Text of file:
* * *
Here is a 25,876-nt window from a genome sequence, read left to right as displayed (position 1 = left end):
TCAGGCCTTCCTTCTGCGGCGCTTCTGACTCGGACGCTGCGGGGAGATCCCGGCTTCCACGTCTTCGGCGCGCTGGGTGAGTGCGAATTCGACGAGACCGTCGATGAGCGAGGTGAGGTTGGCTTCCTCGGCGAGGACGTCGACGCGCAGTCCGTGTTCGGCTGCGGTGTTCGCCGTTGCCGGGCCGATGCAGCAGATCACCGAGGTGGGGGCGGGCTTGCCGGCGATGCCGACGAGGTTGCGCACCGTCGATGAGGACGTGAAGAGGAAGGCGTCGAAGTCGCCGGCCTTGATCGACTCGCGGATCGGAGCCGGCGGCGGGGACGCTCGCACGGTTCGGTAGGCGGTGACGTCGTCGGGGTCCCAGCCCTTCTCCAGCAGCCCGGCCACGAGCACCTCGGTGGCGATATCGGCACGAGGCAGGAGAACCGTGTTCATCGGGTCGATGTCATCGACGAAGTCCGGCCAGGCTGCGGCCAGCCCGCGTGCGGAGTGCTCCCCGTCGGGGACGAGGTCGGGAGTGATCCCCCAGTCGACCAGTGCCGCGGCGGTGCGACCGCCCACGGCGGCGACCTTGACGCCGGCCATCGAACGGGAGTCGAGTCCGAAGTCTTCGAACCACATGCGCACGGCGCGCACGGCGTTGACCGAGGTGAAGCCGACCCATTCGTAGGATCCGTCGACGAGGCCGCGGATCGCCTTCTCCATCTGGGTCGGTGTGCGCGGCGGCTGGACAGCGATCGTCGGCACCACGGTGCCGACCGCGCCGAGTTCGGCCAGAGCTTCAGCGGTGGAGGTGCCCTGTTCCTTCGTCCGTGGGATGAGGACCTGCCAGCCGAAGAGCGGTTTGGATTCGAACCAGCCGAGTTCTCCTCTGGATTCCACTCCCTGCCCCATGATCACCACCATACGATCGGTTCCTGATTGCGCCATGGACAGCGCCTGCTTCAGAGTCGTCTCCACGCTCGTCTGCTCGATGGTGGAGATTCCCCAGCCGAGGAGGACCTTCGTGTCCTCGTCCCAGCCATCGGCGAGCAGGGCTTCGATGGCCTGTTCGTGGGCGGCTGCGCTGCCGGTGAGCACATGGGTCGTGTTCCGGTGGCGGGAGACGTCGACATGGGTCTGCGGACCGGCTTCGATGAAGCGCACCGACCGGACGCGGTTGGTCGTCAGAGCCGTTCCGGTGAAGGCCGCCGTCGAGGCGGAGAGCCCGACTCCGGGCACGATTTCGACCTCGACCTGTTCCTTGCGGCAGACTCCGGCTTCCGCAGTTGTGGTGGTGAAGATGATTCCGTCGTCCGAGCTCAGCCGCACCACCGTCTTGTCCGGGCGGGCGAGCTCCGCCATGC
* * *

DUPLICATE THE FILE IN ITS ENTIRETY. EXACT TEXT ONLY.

Here is a 25,876-nt window from a genome sequence, read left to right as displayed (position 1 = left end):
TCAGGCCTTCCTTCTGCGGCGCTTCTGACTCGGACGCTGCGGGGAGATCCCGGCTTCCACGTCTTCGGCGCGCTGGGTGAGTGCGAATTCGACGAGACCGTCGATGAGCGAGGTGAGGTTGGCTTCCTCGGCGAGGACGTCGACGCGCAGTCCGTGTTCGGCTGCGGTGTTCGCCGTTGCCGGGCCGATGCAGCAGATCACCGAGGTGGGGGCGGGCTTGCCGGCGATGCCGACGAGGTTGCGCACCGTCGATGAGGACGTGAAGAGGAAGGCGTCGAAGTCGCCGGCCTTGATCGACTCGCGGATCGGAGCCGGCGGCGGGGACGCTCGCACGGTTCGGTAGGCGGTGACGTCGTCGGGGTCCCAGCCCTTCTCCAGCAGCCCGGCCACGAGCACCTCGGTGGCGATATCGGCACGAGGCAGGAGAACCGTGTTCATCGGGTCGATGTCATCGACGAAGTCCGGCCAGGCTGCGGCCAGCCCGCGTGCGGAGTGCTCCCCGTCGGGGACGAGGTCGGGAGTGATCCCCCAGTCGACCAGTGCCGCGGCGGTGCGACCGCCCACGGCGGCGACCTTGACGCCGGCCATCGAACGGGAGTCGAGTCCGAAGTCTTCGAACCACATGCGCACGGCGCGCACGGCGTTGACCGAGGTGAAGCCGACCCATTCGTAGGATCCGTCGACGAGGCCGCGGATCGCCTTCTCCATCTGGGTCGGTGTGCGCGGCGGCTGGACAGCGATCGTCGGCACCACGGTGCCGACCGCGCCGAGTTCGGCCAGAGCTTCAGCGGTGGAGGTGCCCTGTTCCTTCGTCCGTGGGATGAGGACCTGCCAGCCGAAGAGCGGTTTGGATTCGAACCAGCCGAGTTCTCCTCTGGATTCCACTCCCTGCCCCATGATCACCACCATACGATCGGTTCCTGATTGCGCCATGGACAGCGCCTGCTTCAGAGTCGTCTCCACGCTCGTCTGCTCGATGGTGGAGATTCCCCAGCCGAGGAGGACCTTCGTGTCCTCGTCCCAGCCATCGGCGAGCAGGGCTTCGATGGCCTGTTCGTGGGCGGCTGCGCTGCCGGTGAGCACATGGGTCGTGTTCCGGTGGCGGGAGACGTCGACATGGGTCTGCGGACCGGCTTCGATGAAGCGCACCGACCGGACGCGGTTGGTCGTCAGAGCCGTTCCGGTGAAGGCCGCCGTCGAGGCGGAGAGCCCGACTCCGGGCACGATTTCGACCTCGACCTGTTCCTTGCGGCAGACTCCGGCTTCCGCAGTTGTGGTGGTGAAGATGATTCCGTCGTCCGAGCTCAGCCGCACCACCGTCTTGTCCGGGCGGGCGAGCTCCGCCATGC